THE ASTRONAUT

Inevitably, there are times in a nation’s history when its hopes, fears and confidence in its own destiny appear to hinge on the fate of a single person. One such moment occurred on the Sun-drenched Florida spring morning of 5 May 1961, when a

THE ASTRONAUT

Freedom 7 being delivered to the Science Museum in London, starting a year-long visit to the United Kingdom. (Photo: Science Museum/Science and Society Picture Library)

 

THE ASTRONAUT

The spacecraft attracts curious onlookers outside the museum doors. (Photo: Science Museum/Science and Society Picture Library)

37-year-old test pilot squeezed into the tiny Mercury capsule named Freedom 7, ready to ride a rocket into the beckoning skies. Navy Cdr. Alan Shepard was trained to the hilt and fully ready to become the first American into space.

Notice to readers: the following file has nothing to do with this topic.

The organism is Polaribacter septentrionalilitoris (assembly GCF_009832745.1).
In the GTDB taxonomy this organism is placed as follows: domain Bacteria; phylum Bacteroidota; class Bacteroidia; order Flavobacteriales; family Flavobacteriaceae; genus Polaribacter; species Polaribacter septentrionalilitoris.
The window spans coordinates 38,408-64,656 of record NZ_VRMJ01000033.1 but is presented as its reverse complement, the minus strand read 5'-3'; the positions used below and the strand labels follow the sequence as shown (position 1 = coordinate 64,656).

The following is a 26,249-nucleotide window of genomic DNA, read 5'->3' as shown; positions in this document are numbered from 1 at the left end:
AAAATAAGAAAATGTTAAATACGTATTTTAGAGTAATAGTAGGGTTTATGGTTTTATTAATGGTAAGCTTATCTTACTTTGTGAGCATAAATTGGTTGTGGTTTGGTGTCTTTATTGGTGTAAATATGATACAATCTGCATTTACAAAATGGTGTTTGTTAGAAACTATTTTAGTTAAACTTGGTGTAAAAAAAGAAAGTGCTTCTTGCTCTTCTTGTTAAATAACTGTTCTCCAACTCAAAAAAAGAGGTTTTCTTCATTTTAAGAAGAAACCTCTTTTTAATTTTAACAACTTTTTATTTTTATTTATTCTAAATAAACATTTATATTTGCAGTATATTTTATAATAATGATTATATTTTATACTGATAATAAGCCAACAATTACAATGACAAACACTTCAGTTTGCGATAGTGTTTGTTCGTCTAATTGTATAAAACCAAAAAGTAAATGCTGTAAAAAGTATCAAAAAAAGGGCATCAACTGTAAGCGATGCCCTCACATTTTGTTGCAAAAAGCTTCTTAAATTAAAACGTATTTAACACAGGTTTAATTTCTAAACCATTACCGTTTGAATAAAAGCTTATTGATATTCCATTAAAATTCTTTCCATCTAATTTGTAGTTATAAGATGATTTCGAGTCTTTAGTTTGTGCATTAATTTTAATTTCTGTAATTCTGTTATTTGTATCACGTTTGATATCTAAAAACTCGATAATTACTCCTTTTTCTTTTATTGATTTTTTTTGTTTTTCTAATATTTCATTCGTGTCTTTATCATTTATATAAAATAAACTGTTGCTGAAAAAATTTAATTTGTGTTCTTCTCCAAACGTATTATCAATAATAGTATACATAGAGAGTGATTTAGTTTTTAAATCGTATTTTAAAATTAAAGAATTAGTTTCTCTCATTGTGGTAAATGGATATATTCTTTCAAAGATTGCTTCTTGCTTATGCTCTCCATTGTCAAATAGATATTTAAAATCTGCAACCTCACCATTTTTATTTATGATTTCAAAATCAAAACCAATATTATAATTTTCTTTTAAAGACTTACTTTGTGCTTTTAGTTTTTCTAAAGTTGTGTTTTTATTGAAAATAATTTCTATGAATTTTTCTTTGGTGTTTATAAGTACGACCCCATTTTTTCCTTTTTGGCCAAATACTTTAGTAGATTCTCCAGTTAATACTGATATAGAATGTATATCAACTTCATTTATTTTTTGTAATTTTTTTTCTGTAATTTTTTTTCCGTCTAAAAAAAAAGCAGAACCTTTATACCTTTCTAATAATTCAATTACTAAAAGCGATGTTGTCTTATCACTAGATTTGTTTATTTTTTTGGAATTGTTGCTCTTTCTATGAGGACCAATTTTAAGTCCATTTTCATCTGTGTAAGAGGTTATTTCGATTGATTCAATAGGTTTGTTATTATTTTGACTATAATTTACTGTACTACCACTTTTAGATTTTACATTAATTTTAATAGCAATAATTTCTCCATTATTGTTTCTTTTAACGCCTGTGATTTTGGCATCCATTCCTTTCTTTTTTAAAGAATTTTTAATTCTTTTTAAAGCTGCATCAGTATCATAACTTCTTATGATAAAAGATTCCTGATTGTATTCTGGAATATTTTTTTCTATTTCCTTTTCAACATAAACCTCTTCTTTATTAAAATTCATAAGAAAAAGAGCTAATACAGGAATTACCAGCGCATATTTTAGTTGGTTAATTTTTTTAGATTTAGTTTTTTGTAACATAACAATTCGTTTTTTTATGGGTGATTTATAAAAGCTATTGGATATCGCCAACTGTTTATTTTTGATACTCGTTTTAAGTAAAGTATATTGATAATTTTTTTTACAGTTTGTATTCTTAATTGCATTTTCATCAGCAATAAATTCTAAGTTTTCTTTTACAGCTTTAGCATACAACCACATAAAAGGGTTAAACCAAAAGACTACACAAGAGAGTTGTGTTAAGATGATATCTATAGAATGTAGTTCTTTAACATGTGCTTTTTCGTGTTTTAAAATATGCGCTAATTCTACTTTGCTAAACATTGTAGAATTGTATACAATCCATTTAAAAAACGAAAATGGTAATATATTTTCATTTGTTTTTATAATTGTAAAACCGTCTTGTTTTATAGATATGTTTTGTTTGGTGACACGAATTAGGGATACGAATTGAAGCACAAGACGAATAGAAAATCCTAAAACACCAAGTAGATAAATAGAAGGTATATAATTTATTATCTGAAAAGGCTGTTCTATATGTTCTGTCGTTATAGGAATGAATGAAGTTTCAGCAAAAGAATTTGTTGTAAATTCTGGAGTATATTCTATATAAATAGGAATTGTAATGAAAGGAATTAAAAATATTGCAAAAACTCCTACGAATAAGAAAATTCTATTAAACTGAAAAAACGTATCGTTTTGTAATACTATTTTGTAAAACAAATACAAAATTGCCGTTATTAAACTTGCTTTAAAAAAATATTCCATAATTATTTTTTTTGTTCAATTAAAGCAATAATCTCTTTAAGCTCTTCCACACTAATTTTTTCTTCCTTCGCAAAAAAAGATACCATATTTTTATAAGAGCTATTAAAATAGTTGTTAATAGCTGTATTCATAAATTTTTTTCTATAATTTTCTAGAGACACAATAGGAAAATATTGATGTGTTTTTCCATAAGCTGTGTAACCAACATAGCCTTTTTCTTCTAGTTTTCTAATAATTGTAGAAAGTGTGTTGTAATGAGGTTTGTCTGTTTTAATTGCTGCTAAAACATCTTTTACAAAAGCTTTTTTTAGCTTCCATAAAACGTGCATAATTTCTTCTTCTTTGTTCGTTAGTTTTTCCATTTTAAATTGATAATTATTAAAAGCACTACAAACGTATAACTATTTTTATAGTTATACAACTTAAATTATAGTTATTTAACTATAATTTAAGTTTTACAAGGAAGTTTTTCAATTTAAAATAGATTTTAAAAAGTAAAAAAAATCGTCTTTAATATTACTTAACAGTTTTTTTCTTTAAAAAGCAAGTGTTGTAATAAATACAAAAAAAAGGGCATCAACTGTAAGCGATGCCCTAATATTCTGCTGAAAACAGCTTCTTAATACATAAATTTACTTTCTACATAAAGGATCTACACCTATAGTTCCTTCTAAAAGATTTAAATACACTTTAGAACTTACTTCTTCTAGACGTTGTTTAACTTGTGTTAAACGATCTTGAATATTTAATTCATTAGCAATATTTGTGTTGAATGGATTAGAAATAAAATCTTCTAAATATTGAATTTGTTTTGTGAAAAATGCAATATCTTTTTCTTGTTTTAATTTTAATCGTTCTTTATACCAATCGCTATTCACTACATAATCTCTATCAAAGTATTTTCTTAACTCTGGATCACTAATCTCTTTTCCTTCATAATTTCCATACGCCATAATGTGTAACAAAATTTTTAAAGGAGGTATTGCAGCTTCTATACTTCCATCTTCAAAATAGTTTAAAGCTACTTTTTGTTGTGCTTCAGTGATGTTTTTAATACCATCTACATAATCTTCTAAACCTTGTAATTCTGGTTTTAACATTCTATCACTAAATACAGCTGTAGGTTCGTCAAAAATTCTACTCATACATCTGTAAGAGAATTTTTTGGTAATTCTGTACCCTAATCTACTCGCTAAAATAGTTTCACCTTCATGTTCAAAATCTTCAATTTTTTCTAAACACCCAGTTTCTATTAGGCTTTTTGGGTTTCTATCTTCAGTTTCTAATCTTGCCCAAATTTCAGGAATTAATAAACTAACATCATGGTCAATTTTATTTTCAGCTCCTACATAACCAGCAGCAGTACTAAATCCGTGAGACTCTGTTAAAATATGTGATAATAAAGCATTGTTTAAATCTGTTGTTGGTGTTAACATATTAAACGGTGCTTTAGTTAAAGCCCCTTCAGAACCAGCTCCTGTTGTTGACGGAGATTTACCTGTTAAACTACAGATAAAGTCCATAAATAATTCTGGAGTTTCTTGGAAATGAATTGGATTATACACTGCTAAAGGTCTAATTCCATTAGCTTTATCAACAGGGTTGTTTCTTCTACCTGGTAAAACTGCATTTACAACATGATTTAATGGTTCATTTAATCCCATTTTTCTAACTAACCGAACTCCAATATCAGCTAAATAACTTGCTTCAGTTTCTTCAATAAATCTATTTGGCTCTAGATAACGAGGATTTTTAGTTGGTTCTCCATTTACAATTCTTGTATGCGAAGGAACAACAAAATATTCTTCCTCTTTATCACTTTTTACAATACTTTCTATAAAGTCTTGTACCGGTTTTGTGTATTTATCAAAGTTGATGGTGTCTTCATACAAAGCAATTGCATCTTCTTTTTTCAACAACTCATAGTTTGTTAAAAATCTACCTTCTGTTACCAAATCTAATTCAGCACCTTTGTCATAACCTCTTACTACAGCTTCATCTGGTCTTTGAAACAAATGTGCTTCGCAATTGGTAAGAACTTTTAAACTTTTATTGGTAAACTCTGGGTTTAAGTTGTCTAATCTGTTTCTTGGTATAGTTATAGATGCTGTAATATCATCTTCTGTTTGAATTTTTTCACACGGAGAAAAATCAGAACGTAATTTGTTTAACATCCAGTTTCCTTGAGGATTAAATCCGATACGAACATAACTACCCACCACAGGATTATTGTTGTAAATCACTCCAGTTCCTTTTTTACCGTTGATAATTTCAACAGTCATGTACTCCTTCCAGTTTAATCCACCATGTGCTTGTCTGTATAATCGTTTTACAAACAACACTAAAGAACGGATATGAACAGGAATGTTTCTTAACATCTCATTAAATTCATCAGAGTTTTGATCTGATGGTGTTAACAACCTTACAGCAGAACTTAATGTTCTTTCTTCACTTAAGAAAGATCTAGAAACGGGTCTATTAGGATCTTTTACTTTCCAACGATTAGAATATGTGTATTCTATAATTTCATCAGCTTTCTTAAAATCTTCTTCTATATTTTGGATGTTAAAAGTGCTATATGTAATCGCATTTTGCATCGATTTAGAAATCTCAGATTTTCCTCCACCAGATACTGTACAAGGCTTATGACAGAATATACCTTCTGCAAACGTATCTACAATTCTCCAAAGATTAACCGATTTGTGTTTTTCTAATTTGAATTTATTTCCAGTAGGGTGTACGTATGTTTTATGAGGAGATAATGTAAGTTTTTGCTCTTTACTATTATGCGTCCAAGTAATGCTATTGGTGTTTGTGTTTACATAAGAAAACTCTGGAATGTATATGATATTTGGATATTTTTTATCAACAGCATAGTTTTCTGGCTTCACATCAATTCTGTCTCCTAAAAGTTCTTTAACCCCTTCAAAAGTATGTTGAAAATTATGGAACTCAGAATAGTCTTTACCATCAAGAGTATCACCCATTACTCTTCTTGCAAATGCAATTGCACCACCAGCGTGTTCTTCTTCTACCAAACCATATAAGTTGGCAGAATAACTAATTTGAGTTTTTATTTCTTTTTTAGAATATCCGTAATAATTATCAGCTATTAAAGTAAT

Since his selection as one of the seven Mercury astronauts in 1959, Shepard had relentlessly pursued the honor of being first. Despite this, a hollow feeling pervaded his excitement. Whatever accolades he might receive later that day, they would never make up for what he deemed to be an even greater glory. Renowned for his cocksure determination and his wicked sense of humor, he had pressed himself to the limit to be the first person to fly into space, but to his chagrin he fell just 23 days short of this prized niche in history because it went to a beaming Soviet cosmonaut named Yuri Gagarin.

Despite his Mercury flight, Alan Shepard felt somewhat relegated in history, not only as the second person to fly into space, but because his had been an all-too-brief 15-minute ballistic flight. The pioneering Mercury astronaut was demonstratively far from satis­fied with the acclaim heaped on him as the first American to fly into space. He wanted something more: he wanted to fly into space again, and if determination counted for anything, then one day Alan Bartlett Shepard, Jr. would proudly stand on the Moon.

THE ASTRONAUT

Freedom 7 on display in the museum. (Photo: Science Museum/Science and Society Picture Library)

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